One hundred years ago this week, the Yolo Causeway was dedicated in a four day celebration which lasted from May 11-14, 1916.
When it was completed in 1916, the Yolo Causeway became a vital link in the California state highway system because it was the first all year, all weather automobile bridge across the Yolo Basin between Sacramento and Davis. At 3.1 miles long, 20 feet high and 21 feet wide, it was said to be the longest concrete highway in the world at that time.
Prior to completion of the Yolo Causeway, travel between Davis and Sacramento took place on the “Tule Jake Road.” Travel on the “Tule Jake Road,” which replaced the earlier Yolo Plankroad Turnpike, usually only occurred after the rainy season had finished.
On July 21, 1914 the contract for the causeway was awarded to Graft Construction Company of Seattle, Washington and work began on September 11, 1914. 13,851 concrete piles, measuring fourteen inches square, thirty five feet long, and reinforced with steel, were used in the causeway construction which cost $396,000.
The official May 1916 dedication was preceded by semi-official events on March 18-19, 1916. Sacramento had planned to open the causeway with a parade of cars on Sunday, May 19. However, Yolo County Supervisor W.O. Russell wanted Yolo County to claim that honor. According to the Weekly Agricola newspaper:
“By a two hour campaign of telephoning Saturday afternoon permission was secured to open this unit of the State highway that night. The opportunity was too great to be neglected. By seven o’clock every automobile in town and at the Farm [University Farm, now UC Davis] was filled with people and waiting at the corner of First and Olive for the impromptu parade to start. Then started a long procession of over thirty machines over this wonderful causeway road. Official permits opened all gates. Sacramento was soon reached and the parade wound its way through the business section with the band at its head, playing form a large truck, and accompanied by the deafening noises from bells, horns and lusty throats.”
Local resident and Chairman of the Yolo Causeway Committee, George W. Pierce, described the March 18 events in his diary:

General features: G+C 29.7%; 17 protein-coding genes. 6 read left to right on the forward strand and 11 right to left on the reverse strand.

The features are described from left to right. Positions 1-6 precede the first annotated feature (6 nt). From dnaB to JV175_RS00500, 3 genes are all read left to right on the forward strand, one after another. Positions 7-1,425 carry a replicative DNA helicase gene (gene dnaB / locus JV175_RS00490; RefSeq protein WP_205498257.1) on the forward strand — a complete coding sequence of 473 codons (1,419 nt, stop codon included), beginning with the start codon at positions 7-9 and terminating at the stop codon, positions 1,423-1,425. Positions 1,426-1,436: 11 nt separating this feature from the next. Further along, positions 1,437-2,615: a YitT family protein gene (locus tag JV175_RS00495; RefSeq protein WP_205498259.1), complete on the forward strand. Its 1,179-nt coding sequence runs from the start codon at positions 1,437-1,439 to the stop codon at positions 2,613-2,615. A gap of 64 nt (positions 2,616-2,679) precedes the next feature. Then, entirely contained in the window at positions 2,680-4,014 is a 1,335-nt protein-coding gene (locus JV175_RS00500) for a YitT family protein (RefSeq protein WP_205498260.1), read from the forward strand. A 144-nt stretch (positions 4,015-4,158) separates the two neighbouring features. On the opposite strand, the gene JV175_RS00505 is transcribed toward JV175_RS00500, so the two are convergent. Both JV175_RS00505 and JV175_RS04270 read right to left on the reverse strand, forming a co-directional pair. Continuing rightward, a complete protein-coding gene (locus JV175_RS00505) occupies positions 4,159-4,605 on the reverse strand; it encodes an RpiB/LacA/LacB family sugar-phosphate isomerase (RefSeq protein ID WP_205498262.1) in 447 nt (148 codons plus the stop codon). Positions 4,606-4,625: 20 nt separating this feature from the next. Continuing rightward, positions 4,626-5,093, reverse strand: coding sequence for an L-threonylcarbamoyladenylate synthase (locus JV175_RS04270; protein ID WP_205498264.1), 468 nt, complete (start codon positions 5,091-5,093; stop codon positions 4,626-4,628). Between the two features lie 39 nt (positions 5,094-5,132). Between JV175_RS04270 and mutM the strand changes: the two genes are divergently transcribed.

“Sue phoned that Davis was going to send a large auto delegation across the new Yolo-Basin causeway, the first to make the trip – took the boys, Gardner and Herbert, Miss Peters, cook, Sue, Mrs Fizzell, Senior and Junior. Two Farm boys rode on running board – It rained hard, beginning before we left Davis. Breuner met us with truck for our band. We were entertained at Hotel Sacramento. W. O Russell and myself spoke from balcony.”
Pierce’s diary also contains entries related to his planning efforts for the May celebration.
The program for the four day celebration began on Thursday, May 11 with concerts and athletic programs in Sacramento. It concluded at 10pm with a stunt by Frank Steinbacher, known as “The Human Fly,” who made a daredevil slide on a cable stretched between the dome of the California Capitol and the top of the Pacific Gas and Electric Building.
Children’s Day activities on Friday included a parade of 12,000 schoolchildren, a concert by 2500 school children, folk dances, Shakespearian scenes, and fireworks.
Saturday’s events started at 9am when the Yolo County part of the parade formed at the University Farm and crossed the causeway, led by Governor Johnson and state highway commissioners and engineers. The parade traveled through Sacramento to the Capitol where an “allegorical wedding” of the East and West sides of the Sacramento Valley was held. Miss West Side (Bernice Worley of Yolo County) was “married” to Mr. East Side (John Murray of Sacramento County) by Associate Justice E.C. Hart. Other day’s events included boxing at the Riverside baths and an aquatic program that featured a motorboat competition on the Sacramento River
The festivities ended on Sunday with athletic programs and bicycle races at the State Fairgrounds.
At the conclusion of the celebration, a Sacramento Union headline proclaimed, “100,000 Enchanted by Causeway Pageant.”
The image below, a postcard of the Yolo Causeway, is from circa 1920. Historic images of the Yolo Causeway from the collections of the California State Library and the Center for Sacramento History are available on the Sacramento History Online website.
Happy 100th Birthday, Yolo Causeway!
The Great Yolo Basin Trestle, bridges three miles of marsh lands and unites the east and west sides of Sacramento Valley. The Yolo Basin, a vast marshy district extends from a point 15 miles north of Marysville, south for a distance of over 120 miles. The basin is flooded annually for a period of from six to eight months, and prior to the construction of the Trestle in 1916, the Capitol City was practically isolated from the market center of California by vehicle, as only during the summer months were the lands dried out sufficiently to permit travel, by what was known as the “Tule Jake” road.
Postcard published by Frank McCougal, Sacramento, Calif., circa 1920.